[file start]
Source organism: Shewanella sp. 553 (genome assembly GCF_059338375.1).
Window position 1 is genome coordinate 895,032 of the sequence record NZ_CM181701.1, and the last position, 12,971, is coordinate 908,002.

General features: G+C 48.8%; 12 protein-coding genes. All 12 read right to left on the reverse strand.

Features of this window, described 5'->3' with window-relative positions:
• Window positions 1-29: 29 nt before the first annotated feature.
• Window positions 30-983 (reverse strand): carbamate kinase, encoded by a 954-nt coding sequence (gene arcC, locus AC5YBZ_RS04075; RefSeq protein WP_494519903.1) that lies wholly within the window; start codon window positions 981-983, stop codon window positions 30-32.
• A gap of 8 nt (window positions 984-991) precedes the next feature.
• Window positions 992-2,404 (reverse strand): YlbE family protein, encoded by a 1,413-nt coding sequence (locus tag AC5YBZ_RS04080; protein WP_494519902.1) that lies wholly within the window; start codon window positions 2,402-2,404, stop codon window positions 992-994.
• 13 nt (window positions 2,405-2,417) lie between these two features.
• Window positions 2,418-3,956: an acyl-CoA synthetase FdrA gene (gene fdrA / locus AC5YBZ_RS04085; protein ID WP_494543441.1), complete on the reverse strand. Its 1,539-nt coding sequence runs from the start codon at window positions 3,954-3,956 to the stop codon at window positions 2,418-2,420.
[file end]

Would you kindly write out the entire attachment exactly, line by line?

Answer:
Source organism: Shewanella sp. 553 (genome assembly GCF_059338375.1).
Window position 1 is genome coordinate 895,032 of the sequence record NZ_CM181701.1, and the last position, 12,971, is coordinate 908,002.

General features: G+C 48.8%; 12 protein-coding genes. All 12 read right to left on the reverse strand.

Features of this window, described 5'->3' with window-relative positions:
• Window positions 1-29: 29 nt before the first annotated feature.
• Window positions 30-983 (reverse strand): carbamate kinase, encoded by a 954-nt coding sequence (gene arcC, locus AC5YBZ_RS04075; RefSeq protein WP_494519903.1) that lies wholly within the window; start codon window positions 981-983, stop codon window positions 30-32.
• A gap of 8 nt (window positions 984-991) precedes the next feature.
• Window positions 992-2,404 (reverse strand): YlbE family protein, encoded by a 1,413-nt coding sequence (locus tag AC5YBZ_RS04080; protein WP_494519902.1) that lies wholly within the window; start codon window positions 2,402-2,404, stop codon window positions 992-994.
• 13 nt (window positions 2,405-2,417) lie between these two features.
• Window positions 2,418-3,956: an acyl-CoA synthetase FdrA gene (gene fdrA / locus AC5YBZ_RS04085; protein ID WP_494543441.1), complete on the reverse strand. Its 1,539-nt coding sequence runs from the start codon at window positions 3,954-3,956 to the stop codon at window positions 2,418-2,420.